A big part of the Nationals’ postseason success to this point has been them using Stephen Strasburg, Max Scherzer and Patrick Corbin (the second time) out of the bullpen. In the 2017 World Series the Houston Astros countered the Dodgers with Charlie Morton to pitch the final four innings of Game 7. In the 2014 World Series the San Francisco Giants used Madison Bumgarner for the final five innings of Game 7. These all worked in the team’s favor. Kershaw simply didn’t get the job done in Game 5.
The NL West will remain the Dodgers’ division in 2020. Sure, the Arizona Diamondbacks and San Diego Padres are on the rise, and the San Francisco Giants try to stay competitive. Maybe the Colorado Rockies have a bounce-back year. But if the Dodgers lose a couple rotation players and/or relievers, they’re still the clear-cut best team in their division.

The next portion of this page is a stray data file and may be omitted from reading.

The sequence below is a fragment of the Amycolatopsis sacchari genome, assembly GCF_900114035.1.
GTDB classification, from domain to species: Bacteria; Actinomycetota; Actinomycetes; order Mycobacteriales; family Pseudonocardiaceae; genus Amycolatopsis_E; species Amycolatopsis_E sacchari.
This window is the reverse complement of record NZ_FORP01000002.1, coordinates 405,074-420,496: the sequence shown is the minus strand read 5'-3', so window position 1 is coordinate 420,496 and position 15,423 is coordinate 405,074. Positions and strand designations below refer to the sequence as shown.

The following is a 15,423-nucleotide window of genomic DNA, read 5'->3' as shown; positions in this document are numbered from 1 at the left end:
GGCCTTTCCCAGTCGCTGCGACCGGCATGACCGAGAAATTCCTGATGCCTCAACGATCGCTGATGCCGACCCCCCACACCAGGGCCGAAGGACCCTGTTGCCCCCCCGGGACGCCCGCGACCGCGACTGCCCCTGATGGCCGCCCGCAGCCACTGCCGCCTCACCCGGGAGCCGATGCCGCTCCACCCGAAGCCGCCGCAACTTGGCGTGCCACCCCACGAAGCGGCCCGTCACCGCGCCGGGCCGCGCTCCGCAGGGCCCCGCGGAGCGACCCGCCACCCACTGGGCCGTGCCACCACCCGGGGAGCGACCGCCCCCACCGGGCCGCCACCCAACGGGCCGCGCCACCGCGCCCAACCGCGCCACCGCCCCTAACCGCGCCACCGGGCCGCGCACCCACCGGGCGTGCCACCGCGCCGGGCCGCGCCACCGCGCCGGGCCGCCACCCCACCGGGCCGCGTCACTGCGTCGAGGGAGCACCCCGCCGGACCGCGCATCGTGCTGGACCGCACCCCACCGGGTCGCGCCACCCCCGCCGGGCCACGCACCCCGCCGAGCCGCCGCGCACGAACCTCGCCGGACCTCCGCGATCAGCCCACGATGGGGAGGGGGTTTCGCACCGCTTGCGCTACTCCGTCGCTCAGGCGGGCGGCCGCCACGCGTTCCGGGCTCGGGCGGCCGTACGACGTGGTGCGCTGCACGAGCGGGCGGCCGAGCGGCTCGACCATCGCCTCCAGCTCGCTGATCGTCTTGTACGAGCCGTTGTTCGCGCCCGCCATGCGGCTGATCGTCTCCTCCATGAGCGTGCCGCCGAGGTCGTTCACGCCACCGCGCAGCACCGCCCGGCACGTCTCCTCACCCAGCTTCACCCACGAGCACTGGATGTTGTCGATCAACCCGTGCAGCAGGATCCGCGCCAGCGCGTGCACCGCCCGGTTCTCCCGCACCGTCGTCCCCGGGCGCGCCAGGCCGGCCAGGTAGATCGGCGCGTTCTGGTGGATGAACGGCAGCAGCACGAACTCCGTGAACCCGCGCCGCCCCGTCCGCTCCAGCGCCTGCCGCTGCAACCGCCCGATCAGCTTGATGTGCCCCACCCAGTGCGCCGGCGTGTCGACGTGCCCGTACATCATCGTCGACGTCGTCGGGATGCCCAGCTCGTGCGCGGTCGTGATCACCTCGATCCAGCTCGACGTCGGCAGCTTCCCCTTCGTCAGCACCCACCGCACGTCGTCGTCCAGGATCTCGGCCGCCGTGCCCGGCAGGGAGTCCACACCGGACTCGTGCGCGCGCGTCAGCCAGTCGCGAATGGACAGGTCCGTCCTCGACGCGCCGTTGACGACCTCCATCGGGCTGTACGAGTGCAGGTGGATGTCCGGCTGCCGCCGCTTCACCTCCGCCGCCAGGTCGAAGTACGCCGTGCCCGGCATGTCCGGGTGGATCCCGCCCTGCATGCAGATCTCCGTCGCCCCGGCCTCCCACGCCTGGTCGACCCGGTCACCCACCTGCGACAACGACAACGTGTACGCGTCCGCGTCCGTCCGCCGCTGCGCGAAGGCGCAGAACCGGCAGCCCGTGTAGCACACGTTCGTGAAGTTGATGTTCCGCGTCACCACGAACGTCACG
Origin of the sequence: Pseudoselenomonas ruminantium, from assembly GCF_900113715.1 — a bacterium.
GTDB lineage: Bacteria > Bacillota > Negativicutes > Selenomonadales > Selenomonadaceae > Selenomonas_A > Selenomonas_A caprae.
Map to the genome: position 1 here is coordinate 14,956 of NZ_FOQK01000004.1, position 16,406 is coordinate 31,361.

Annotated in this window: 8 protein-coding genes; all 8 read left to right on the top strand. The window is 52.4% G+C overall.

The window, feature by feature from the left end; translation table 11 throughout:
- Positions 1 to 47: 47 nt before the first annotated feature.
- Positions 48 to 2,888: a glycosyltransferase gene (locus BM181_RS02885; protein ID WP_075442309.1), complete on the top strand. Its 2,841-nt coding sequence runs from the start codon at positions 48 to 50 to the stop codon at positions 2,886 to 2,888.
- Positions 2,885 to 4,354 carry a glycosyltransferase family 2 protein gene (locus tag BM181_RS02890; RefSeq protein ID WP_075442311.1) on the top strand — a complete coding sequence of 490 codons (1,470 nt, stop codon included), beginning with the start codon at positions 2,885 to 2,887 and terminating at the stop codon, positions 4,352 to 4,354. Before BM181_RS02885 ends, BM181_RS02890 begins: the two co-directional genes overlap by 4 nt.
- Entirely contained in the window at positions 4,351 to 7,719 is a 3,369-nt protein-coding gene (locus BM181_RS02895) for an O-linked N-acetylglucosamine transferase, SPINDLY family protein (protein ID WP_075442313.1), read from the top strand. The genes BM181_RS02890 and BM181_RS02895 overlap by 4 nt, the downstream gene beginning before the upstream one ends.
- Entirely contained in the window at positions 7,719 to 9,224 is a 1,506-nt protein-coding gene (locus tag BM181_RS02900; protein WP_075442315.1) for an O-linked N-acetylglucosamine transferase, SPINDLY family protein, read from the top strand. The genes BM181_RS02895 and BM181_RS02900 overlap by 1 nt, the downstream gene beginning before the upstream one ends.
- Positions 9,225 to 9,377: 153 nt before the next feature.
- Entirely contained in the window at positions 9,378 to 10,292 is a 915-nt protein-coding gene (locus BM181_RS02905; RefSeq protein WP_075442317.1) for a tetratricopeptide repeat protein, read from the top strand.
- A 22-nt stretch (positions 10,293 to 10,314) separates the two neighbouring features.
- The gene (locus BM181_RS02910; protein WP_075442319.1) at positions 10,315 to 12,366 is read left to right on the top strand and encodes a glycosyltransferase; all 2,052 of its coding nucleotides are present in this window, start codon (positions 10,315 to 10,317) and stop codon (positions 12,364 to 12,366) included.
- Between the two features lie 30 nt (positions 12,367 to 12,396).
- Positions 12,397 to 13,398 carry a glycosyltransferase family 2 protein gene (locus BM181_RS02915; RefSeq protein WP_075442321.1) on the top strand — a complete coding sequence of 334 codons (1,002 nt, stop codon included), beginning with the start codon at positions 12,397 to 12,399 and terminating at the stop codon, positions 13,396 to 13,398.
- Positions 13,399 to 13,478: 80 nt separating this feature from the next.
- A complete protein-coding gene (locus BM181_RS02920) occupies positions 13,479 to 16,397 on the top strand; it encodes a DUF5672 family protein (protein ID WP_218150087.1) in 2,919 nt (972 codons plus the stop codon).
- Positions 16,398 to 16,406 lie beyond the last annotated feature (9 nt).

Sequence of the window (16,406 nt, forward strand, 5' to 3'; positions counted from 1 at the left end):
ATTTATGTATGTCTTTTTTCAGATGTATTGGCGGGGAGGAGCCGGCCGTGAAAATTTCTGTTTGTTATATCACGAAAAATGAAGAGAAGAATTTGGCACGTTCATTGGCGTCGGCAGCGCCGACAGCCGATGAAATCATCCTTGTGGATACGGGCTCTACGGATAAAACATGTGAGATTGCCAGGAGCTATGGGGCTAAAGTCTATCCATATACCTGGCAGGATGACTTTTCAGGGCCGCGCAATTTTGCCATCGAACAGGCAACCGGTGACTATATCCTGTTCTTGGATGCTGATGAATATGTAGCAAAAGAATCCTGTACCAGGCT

It’s matter of getting it done in the postseason — and it’s a gray area with the Dodgers.
Losing to a hot ballclub in the first round of the playoffs is annoying. Losing in the Championship Series is disappointing. Losing back-to-back years in the World Series is a bummer. Losing in the first round of the playoffs after a 106-win season is discouraging.
It doesn’t get more perplexing than it is right now for the Dodgers.
The Dodgers have plenty of fish bait in their bullpen and throw in the manager and a million or two.